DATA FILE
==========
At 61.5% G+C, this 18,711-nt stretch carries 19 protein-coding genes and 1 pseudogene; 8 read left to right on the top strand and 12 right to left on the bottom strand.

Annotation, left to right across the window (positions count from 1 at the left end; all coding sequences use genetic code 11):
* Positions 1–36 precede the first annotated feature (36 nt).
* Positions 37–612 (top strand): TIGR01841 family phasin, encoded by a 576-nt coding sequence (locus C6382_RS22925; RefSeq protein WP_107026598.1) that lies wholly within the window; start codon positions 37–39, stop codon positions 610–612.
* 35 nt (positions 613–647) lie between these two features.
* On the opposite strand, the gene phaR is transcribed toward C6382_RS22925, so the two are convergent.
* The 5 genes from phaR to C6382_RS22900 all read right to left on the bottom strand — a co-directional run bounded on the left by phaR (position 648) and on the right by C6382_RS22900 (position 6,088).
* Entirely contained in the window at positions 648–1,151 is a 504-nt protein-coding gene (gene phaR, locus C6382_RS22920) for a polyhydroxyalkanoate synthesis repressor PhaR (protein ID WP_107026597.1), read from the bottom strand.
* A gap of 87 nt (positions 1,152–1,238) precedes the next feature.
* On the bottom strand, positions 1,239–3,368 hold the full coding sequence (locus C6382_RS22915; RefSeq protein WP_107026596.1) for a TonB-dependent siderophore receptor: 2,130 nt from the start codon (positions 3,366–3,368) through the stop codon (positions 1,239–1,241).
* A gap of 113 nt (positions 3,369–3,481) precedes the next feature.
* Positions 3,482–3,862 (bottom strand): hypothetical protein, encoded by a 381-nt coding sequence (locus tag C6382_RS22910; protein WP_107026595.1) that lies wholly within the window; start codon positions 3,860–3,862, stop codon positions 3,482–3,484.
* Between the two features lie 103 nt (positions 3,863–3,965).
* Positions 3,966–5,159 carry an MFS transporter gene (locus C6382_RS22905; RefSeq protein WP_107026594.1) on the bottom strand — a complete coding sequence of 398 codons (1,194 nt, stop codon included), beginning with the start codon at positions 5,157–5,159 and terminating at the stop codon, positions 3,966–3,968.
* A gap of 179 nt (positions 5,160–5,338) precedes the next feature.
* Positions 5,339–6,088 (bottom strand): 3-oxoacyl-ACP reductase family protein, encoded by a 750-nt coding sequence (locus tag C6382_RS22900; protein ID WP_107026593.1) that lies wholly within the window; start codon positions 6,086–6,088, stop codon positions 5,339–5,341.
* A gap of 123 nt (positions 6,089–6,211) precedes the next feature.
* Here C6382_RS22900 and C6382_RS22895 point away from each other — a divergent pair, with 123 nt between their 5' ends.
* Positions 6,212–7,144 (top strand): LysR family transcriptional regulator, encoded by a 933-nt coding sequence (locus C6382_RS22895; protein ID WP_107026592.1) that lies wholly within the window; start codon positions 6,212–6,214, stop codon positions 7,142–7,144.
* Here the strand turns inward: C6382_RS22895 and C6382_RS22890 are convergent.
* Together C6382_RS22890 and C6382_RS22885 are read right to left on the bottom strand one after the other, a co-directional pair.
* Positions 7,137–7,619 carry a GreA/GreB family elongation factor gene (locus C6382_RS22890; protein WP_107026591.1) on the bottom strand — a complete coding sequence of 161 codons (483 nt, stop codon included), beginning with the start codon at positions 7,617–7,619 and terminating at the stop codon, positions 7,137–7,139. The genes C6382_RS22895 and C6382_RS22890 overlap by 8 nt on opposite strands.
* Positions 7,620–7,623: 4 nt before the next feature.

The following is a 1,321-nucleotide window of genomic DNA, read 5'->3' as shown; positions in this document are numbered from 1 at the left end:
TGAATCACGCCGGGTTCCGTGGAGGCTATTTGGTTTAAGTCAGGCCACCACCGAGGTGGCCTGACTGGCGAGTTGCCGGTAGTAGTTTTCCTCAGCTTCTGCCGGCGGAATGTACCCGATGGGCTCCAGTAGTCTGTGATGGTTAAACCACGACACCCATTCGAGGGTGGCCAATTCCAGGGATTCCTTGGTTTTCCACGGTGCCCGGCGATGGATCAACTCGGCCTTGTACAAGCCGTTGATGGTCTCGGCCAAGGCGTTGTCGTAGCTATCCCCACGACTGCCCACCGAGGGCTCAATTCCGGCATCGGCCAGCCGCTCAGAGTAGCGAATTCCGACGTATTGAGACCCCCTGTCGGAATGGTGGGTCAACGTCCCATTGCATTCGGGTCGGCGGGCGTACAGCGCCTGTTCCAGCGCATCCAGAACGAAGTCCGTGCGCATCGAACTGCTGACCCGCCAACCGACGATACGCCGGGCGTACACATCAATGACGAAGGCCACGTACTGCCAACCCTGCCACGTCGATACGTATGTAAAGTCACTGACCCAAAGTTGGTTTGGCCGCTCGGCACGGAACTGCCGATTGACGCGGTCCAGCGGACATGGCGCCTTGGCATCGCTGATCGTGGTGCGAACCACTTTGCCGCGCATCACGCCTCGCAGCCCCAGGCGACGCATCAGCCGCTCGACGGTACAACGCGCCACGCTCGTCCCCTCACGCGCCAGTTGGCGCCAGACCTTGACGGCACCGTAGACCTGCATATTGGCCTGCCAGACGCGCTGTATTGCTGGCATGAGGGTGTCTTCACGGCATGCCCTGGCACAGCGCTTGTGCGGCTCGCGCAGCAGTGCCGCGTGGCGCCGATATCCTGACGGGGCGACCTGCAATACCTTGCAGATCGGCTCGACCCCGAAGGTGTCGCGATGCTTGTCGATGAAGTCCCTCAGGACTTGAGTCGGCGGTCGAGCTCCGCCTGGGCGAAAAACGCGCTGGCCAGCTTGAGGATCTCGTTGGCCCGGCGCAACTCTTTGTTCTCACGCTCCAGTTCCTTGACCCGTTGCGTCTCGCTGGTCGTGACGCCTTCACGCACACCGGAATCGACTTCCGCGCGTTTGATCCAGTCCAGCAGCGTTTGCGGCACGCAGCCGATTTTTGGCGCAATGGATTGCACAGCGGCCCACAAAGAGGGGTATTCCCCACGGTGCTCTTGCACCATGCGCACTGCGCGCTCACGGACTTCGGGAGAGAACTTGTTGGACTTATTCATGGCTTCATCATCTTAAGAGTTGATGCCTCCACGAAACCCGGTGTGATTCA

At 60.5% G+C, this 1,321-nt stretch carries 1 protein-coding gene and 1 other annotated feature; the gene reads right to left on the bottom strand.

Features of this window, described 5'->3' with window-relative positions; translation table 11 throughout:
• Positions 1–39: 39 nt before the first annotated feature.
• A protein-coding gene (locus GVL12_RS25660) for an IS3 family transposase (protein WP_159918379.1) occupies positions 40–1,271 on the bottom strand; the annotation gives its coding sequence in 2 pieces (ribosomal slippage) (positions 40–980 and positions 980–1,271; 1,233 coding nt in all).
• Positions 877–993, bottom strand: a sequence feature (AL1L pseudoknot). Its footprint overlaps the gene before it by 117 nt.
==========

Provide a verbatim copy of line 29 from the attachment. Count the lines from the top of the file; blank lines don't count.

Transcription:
• A protein-coding gene (locus GVL12_RS25660) for an IS3 family transposase (protein WP_159918379.1) occupies positions 40–1,271 on the bottom strand; the annotation gives its coding sequence in 2 pieces (ribosomal slippage) (positions 40–980 and positions 980–1,271; 1,233 coding nt in all).